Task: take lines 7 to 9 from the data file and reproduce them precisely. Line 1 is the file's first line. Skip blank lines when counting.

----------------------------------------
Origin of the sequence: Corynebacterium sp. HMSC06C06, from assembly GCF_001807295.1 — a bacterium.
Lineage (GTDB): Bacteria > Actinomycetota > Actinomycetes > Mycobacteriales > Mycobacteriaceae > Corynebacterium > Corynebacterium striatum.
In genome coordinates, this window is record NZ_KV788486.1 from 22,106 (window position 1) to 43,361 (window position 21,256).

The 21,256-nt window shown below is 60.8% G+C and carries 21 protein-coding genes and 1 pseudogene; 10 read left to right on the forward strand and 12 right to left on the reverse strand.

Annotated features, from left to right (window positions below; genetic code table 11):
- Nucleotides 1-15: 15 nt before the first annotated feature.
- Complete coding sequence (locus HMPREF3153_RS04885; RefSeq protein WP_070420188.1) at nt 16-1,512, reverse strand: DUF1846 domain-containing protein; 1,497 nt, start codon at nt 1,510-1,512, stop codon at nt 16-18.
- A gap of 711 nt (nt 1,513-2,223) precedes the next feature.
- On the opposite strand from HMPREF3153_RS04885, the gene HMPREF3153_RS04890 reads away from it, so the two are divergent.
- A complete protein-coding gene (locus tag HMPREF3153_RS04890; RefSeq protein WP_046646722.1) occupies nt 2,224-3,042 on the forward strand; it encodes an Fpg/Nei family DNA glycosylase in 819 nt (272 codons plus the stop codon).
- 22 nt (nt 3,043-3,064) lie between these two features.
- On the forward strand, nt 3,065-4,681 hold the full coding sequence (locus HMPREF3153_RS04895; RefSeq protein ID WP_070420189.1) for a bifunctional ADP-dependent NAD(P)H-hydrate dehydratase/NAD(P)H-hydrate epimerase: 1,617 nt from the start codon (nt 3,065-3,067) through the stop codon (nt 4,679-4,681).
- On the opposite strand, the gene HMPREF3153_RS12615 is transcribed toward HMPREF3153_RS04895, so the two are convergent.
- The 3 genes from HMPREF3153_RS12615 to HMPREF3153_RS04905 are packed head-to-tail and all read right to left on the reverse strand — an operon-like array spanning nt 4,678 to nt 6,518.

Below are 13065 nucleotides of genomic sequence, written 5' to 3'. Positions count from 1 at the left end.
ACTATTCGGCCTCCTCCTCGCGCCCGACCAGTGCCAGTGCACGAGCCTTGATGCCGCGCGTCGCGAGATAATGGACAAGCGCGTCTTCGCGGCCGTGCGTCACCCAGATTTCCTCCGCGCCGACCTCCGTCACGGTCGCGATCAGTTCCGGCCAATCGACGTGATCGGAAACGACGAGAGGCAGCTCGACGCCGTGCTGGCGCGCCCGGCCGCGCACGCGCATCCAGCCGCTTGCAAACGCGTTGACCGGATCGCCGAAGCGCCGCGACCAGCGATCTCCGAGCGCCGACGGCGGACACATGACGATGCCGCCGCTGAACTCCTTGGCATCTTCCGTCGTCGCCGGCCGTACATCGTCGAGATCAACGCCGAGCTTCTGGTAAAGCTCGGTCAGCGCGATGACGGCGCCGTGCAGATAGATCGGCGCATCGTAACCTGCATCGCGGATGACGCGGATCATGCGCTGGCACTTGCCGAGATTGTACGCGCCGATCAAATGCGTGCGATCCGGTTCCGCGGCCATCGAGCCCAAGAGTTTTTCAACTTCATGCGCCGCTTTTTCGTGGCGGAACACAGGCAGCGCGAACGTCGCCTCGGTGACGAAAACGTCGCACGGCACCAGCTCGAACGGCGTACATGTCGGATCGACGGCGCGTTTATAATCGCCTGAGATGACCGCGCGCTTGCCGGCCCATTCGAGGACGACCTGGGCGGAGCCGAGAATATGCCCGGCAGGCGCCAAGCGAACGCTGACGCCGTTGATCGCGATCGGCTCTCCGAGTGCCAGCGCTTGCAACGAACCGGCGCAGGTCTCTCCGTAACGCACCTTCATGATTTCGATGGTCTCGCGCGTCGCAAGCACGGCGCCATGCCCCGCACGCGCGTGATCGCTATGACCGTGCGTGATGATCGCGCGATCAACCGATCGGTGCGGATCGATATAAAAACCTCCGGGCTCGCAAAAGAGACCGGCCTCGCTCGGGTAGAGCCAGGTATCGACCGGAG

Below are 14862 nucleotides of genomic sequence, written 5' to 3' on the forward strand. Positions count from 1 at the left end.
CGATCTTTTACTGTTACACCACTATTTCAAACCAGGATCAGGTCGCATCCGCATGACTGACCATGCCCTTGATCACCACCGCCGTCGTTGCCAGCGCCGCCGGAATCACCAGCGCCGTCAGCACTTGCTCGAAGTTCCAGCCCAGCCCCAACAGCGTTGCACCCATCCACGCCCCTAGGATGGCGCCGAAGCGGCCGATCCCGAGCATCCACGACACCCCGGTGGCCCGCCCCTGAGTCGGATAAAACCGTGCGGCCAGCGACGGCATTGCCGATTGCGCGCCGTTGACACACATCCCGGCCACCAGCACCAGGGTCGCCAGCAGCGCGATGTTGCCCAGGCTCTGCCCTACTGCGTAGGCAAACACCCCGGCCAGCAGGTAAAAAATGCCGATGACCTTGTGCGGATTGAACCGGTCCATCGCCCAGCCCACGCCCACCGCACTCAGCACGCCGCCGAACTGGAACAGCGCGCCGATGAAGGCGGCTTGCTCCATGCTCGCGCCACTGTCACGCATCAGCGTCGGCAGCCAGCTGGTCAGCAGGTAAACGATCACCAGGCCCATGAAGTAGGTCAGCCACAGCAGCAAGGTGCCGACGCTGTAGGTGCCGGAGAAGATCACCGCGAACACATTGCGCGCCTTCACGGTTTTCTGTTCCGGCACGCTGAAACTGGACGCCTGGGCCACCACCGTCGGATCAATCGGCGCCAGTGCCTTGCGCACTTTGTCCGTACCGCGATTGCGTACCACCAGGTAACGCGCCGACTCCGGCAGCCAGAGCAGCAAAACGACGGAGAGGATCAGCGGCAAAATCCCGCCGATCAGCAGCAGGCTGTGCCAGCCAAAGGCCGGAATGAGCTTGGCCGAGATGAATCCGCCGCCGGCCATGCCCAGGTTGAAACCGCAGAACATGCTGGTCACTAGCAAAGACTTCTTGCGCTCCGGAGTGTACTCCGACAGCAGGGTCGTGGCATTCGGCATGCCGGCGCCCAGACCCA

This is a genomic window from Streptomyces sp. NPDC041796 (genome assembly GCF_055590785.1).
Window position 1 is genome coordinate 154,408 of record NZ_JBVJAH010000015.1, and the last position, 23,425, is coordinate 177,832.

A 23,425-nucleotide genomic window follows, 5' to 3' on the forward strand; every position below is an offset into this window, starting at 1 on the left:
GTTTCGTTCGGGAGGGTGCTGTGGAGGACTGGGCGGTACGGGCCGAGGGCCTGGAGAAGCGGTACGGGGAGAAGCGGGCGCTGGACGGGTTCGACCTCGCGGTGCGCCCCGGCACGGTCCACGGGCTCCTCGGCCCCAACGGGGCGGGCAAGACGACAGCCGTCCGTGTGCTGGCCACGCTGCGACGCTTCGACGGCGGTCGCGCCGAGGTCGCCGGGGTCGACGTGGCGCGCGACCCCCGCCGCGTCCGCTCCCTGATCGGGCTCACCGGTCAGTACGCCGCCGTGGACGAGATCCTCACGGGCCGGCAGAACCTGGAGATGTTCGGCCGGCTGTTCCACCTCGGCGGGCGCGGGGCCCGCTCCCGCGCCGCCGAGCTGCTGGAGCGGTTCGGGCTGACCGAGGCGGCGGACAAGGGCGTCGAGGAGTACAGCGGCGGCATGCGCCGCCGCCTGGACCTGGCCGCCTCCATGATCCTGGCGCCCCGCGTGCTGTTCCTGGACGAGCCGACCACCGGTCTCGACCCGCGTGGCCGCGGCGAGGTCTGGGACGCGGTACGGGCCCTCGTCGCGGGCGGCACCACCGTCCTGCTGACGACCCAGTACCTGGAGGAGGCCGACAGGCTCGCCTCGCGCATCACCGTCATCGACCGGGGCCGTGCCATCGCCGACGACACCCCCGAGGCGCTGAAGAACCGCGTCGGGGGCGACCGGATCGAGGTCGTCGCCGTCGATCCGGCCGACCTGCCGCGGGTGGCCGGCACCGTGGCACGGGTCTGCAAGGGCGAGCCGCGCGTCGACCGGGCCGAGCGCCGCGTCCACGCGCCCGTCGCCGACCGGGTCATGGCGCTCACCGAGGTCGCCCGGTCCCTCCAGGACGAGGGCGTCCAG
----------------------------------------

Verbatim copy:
- Complete coding sequence (locus HMPREF3153_RS04885; RefSeq protein WP_070420188.1) at nt 16-1,512, reverse strand: DUF1846 domain-containing protein; 1,497 nt, start codon at nt 1,510-1,512, stop codon at nt 16-18.
- A gap of 711 nt (nt 1,513-2,223) precedes the next feature.
- On the opposite strand from HMPREF3153_RS04885, the gene HMPREF3153_RS04890 reads away from it, so the two are divergent.